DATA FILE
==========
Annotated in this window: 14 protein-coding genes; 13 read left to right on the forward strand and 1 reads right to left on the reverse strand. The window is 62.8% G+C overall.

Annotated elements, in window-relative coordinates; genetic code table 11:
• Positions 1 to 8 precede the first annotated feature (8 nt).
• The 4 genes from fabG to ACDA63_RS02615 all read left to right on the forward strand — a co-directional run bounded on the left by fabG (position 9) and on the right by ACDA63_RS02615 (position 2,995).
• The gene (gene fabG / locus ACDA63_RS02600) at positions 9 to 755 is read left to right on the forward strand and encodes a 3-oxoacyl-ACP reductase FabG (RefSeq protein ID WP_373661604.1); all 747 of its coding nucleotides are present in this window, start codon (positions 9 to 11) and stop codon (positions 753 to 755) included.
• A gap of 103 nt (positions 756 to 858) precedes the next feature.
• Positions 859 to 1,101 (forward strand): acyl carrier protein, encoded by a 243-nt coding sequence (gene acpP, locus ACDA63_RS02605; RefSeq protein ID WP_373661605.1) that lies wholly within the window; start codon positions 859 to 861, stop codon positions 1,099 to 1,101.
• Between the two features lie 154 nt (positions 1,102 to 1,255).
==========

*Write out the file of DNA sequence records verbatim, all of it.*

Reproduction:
Annotated in this window: 14 protein-coding genes; 13 read left to right on the forward strand and 1 reads right to left on the reverse strand. The window is 62.8% G+C overall.

Annotated elements, in window-relative coordinates; genetic code table 11:
• Positions 1 to 8 precede the first annotated feature (8 nt).
• The 4 genes from fabG to ACDA63_RS02615 all read left to right on the forward strand — a co-directional run bounded on the left by fabG (position 9) and on the right by ACDA63_RS02615 (position 2,995).
• The gene (gene fabG / locus ACDA63_RS02600) at positions 9 to 755 is read left to right on the forward strand and encodes a 3-oxoacyl-ACP reductase FabG (RefSeq protein ID WP_373661604.1); all 747 of its coding nucleotides are present in this window, start codon (positions 9 to 11) and stop codon (positions 753 to 755) included.
• A gap of 103 nt (positions 756 to 858) precedes the next feature.
• Positions 859 to 1,101 (forward strand): acyl carrier protein, encoded by a 243-nt coding sequence (gene acpP, locus ACDA63_RS02605; RefSeq protein ID WP_373661605.1) that lies wholly within the window; start codon positions 859 to 861, stop codon positions 1,099 to 1,101.
• Between the two features lie 154 nt (positions 1,102 to 1,255).